America is sliding closer to insolvency because of economic malfeasance at the hands of Republicans, and while corporations are getting richer, thousands of Americans are falling into poverty every day. Republicans claim that Democrats are waging class war against the wealthy, but when the facts are made manifest, the only war is the slaughter of the middle class by the Republican Party. It is economically and morally wrong, but that is what Republicans do best; wrong the American people.

Image Credit: White Rabbit Cult Political Blog

9 Replies to “While the Unemployed Suffer: The Immorality of The Bush Tax Cuts”

  1. Great post – minor quibble: You say “Democrats want to extend the tax cuts for all Americans except the rich…” No, Americans want to extend the tax cuts for all Americans up to $250,000. Everyone gets the Dems’ tax cut – Bill Gates and the homeless guy – just up to $250K. Then it goes back to what it was in the ’90s for income over $250. Yes, the 90s when the US economy created 22 million jobs – over 10 times the number created after these tax cuts went into effect.

  2. @logokopp Good catch. Thanks, the post has been updated to reflect your correct and accurate point. Too many of us have unknowingly been gotten caught up in the all or nothing battle over this cut. The truth is that everyone gets a cut up to $250,000. The fight is over whether any additional income above that is eligible.

  3. This rape of the Middle Class and the unemployed in particular, makes me want to just lay down and cry. It is SICKENING. How do these PIGS expect people to survive? Forget Christmas – how are people going to EAT, PAY UTILITIES, PAY CAR PAYMENTS, RENT or MORTGAGE, much less celebrate the Holidays.

    For the Repigs to call themselves Xtians is abhorrent – they could care less about Middle America – I heard a Dem congress critter say yesterday or Thursday that they would get the UI extensions passed by December 18th – in time for Christmas – they don’t understand it takes two to three weeks to receive a check AFTER they pass the extensions – WELL past the first of the month, past the 15th of the month, 20th of the month – people have BILLS DUE on a continuous basis and need to EAT daily.

    How anyone could think this is okay in America is totally beyond comprehension. I have never felt so helpless in my life.

    WHY will the MSM not CALL OUT these TERRORISTS on America?

  4. Eykis

    I feel the same way. When reading msm headlines and stories they never talk about how Republican ans are obstructing. Its all blame Democrats and the potus. BS!

  5. I agree with anyone who calls the Republicans terrorists. In 2008 49% of the people in the United States live from paycheck to paycheck. Today it’s 61%. And if the Republicans have anything to say about it it will be 90%.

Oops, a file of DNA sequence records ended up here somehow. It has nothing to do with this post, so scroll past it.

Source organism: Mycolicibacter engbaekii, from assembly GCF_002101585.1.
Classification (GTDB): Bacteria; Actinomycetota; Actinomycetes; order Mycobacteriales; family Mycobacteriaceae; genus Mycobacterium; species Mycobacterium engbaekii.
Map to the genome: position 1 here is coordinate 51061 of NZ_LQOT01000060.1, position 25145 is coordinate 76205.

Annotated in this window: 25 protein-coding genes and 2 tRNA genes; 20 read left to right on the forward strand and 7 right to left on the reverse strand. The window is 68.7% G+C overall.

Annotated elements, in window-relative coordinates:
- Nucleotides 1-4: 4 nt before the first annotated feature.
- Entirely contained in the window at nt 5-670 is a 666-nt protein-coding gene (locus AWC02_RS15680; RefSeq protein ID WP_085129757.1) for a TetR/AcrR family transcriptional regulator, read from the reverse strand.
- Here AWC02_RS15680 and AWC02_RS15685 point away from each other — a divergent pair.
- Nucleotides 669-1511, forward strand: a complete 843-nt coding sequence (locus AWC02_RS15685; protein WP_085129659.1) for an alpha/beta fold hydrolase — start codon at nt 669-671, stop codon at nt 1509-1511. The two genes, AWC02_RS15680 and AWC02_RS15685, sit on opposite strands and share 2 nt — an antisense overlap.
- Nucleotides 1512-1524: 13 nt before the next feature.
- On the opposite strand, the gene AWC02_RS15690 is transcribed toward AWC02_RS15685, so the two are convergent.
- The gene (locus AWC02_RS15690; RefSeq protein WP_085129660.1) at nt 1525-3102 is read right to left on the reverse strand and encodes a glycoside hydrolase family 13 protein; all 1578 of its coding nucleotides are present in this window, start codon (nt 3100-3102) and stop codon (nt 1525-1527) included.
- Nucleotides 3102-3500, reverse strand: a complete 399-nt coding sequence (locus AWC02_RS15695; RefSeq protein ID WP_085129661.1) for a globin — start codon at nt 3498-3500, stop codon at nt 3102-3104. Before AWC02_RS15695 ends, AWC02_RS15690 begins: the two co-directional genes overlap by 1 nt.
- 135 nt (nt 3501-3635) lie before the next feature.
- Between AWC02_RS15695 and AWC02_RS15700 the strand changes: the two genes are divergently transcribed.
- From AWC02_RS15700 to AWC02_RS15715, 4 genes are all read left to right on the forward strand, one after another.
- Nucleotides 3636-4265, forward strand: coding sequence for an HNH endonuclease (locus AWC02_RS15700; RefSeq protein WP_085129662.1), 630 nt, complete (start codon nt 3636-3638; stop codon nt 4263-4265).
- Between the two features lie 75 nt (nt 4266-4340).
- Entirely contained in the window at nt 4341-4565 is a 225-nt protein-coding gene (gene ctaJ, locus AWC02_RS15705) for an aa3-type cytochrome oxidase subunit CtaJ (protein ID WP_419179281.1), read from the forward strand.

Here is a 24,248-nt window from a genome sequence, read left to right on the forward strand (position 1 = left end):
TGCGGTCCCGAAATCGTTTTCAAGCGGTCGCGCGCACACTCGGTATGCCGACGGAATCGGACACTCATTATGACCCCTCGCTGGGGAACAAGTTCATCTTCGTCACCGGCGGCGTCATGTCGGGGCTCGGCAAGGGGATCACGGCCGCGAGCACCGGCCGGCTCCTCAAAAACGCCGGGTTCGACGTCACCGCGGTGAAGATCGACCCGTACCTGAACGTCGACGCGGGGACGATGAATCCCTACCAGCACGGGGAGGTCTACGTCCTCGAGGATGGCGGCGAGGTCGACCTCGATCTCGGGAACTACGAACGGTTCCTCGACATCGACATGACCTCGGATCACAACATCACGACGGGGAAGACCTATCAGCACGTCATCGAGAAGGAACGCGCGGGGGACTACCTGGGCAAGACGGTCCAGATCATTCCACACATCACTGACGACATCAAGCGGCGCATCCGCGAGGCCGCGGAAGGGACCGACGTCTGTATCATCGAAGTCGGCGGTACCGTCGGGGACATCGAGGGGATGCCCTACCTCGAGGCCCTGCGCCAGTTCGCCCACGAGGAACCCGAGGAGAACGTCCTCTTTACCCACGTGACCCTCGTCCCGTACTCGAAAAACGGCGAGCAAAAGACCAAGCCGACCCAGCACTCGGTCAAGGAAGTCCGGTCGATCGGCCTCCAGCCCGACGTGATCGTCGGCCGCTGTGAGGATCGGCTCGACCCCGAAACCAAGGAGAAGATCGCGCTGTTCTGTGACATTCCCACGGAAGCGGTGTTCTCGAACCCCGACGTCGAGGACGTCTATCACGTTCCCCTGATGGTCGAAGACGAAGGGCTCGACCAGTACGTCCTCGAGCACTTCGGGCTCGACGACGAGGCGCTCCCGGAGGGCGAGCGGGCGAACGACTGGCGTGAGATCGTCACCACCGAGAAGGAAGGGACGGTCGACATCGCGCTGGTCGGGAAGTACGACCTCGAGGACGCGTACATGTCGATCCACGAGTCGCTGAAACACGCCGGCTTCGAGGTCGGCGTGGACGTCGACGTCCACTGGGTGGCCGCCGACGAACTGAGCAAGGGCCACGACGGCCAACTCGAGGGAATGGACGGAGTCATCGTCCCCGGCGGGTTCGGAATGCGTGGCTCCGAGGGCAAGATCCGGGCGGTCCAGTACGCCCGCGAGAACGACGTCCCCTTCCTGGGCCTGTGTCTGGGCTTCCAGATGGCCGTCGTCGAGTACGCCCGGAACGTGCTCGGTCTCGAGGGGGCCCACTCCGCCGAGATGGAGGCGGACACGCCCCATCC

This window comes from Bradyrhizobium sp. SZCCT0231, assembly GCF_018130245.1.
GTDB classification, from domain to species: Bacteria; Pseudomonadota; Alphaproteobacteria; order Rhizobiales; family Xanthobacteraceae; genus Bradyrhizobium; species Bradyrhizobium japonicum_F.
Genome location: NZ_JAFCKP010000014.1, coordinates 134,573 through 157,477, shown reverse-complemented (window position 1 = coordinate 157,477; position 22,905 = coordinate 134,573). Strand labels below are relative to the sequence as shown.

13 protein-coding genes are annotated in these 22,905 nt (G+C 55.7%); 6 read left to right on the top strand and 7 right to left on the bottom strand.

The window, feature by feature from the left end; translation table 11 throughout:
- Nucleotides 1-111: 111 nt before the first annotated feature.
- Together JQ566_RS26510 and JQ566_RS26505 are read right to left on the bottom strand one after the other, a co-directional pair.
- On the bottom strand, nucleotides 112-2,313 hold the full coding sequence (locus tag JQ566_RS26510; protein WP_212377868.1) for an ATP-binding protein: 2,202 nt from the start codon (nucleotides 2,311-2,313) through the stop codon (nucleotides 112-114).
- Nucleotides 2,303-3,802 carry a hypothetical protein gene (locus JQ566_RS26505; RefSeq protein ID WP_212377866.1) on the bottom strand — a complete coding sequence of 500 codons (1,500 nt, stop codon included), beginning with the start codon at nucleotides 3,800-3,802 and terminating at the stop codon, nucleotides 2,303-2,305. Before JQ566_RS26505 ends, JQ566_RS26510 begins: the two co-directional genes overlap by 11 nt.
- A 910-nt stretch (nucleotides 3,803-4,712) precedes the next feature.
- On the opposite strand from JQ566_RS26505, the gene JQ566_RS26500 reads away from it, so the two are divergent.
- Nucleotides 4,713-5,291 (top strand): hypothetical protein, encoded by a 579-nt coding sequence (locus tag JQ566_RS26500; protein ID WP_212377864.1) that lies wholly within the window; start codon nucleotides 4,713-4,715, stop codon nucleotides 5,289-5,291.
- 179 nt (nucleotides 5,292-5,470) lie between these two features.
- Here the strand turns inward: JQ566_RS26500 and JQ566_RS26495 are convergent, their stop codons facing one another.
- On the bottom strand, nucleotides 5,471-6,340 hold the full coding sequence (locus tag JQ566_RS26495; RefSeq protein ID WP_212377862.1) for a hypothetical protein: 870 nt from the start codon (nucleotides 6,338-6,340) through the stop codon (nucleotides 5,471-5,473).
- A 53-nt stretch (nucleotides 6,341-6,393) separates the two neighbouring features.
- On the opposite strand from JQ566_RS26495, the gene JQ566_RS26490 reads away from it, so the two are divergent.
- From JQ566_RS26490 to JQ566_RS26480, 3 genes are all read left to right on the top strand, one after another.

For all of the Republican’s rhetoric about the middle class and the deficit, not of their actions back up what they say. As far as I’m concerned recalls must be started. There cannot be as many people who oppose the recall and can stop it. Remembering that the people have the votes, recalls can be accomplished.

  6. Logokopp, You are absolutely right. I failed to put that in there and I know better. I prepare income tax returns for some of my friends businesses. Unexcusable mistake. Thanks and I’m sorry!

  7. thanks Jason. I prepare taxes and should have recalled that. See what happens when anger takes precedence over reason? It was a good call by logokopp.

  8. These heartless cretins deserve to be recalled. It’s beyond me how they can sleep at night, knowing that their policies are drastically adding to the misery index in this country. It’s all about political power for them, and Americans be damned. It’s a cynical game they play with people’s lives, by tying extension of unemployment benefits to tax cuts for anything over $250K. Then they have their enablers, who add insult to injury by labeling the unemployed as lazy, in spite of the fact that many worked all their adult lives and paid their share of taxes. Some of them have posted on this very forum, saying the government’s job is not to be what they call a “nanny state.”

    They have been able to be elected not only because of people who willingly vote against their own economic interests, but also because of others who fail to see the importance of each and every election. While it’s also true that most of the big money that influenced elections benefited Republicans this year, that was not the case in every election. In elections in places like Delaware, no amount of money could get Christine O’Donnell elected. With all the help Sharron Angle received in Nevada, and in spite of Harry Reid’s unpopularity, enough people turned out to prevent the fiasco that would have resulted from electing a nutcase like her.

    While I am fond of quoting a Washington Pos columnist named Courtland Milloy, who said homegrown ignorance is a greater danger to this country than terrorist attacks, I feel it’s important to add that the threat stems both from the ignorance he cites and the people who cynically exploit it. That goes to prove that national security is as much a matter of a well-informed population voting for their economic interests as it is a matter of military readiness.

Comments are closed.